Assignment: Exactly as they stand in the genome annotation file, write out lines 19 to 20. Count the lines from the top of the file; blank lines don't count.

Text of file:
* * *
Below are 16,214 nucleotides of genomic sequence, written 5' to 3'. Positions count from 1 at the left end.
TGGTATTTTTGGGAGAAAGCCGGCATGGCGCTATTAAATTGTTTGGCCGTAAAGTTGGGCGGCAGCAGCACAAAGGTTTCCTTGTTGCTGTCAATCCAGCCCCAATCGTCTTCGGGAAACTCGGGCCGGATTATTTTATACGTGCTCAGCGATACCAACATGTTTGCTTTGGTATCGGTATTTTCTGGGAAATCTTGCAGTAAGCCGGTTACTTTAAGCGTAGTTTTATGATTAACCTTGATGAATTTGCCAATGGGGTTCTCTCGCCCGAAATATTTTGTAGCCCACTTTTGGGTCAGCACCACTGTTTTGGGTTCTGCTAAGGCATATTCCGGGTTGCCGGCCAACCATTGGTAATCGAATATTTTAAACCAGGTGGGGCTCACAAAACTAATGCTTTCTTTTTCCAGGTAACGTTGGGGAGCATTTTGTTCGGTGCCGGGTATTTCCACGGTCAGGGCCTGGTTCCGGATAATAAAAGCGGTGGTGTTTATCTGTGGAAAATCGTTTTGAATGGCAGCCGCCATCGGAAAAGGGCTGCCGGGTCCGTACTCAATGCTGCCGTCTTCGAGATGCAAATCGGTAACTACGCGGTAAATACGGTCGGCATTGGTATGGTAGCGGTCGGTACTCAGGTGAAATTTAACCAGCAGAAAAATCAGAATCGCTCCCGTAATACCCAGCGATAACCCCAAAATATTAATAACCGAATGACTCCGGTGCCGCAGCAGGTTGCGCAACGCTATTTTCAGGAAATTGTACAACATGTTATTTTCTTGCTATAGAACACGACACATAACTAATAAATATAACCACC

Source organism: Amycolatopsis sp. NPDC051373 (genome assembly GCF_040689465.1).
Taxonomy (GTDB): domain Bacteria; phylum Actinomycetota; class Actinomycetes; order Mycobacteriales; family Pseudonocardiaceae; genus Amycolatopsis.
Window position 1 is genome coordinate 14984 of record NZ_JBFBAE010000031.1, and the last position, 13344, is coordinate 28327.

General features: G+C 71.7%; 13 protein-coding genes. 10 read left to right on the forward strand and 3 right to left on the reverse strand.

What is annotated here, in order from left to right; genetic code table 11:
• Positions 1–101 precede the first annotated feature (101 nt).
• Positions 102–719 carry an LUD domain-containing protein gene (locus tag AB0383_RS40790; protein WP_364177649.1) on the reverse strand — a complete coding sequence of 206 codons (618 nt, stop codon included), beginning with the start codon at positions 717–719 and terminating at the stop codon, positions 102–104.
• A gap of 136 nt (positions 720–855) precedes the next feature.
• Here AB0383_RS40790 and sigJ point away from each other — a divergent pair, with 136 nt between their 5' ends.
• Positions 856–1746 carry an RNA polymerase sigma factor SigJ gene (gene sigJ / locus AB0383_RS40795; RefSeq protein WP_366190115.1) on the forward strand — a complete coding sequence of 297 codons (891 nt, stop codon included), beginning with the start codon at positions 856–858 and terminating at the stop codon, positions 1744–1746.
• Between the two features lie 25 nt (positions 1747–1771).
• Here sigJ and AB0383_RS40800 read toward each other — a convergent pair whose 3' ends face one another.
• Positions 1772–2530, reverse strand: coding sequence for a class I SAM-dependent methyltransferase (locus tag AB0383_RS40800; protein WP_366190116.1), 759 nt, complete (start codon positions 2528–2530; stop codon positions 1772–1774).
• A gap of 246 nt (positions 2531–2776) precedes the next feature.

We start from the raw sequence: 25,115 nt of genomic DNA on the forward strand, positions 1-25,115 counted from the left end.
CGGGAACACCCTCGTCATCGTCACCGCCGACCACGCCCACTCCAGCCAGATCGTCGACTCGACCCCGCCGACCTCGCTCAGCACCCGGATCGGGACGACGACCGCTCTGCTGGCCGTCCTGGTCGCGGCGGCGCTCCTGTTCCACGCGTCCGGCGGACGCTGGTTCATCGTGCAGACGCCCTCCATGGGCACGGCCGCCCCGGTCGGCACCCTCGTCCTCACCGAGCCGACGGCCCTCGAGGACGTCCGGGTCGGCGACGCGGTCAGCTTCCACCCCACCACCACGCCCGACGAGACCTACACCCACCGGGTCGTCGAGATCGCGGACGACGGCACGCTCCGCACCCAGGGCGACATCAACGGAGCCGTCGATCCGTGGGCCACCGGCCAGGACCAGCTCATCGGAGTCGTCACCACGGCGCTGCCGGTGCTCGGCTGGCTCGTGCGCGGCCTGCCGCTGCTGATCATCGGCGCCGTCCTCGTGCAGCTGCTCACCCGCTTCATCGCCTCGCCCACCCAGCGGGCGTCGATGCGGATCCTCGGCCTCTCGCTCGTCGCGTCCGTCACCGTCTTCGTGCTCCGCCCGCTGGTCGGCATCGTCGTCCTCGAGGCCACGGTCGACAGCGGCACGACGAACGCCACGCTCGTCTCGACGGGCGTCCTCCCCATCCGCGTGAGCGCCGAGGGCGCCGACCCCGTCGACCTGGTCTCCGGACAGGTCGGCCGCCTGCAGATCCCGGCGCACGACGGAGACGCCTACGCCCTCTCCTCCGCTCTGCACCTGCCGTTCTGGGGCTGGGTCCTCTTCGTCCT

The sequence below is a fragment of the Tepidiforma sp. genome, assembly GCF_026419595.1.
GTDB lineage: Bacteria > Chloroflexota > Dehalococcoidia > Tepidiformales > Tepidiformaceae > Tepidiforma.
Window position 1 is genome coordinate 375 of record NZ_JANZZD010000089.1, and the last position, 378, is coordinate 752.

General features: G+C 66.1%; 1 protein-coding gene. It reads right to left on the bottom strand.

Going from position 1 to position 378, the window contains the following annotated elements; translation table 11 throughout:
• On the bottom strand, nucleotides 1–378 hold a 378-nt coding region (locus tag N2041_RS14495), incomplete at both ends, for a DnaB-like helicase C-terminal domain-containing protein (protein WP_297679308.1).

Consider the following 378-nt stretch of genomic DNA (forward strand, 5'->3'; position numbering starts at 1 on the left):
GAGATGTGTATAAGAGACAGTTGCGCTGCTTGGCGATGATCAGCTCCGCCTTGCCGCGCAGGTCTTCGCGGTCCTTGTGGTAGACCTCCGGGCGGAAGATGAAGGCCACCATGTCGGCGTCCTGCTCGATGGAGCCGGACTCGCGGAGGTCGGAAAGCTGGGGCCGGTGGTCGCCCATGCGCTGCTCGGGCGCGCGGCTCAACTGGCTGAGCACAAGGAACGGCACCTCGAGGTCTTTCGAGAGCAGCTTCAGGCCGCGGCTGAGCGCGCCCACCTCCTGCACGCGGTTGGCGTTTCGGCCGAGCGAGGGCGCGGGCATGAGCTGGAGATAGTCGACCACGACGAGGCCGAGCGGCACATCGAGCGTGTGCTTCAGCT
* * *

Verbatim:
The sequence below is a fragment of the Tepidiforma sp. genome, assembly GCF_026419595.1.
GTDB lineage: Bacteria > Chloroflexota > Dehalococcoidia > Tepidiformales > Tepidiformaceae > Tepidiforma.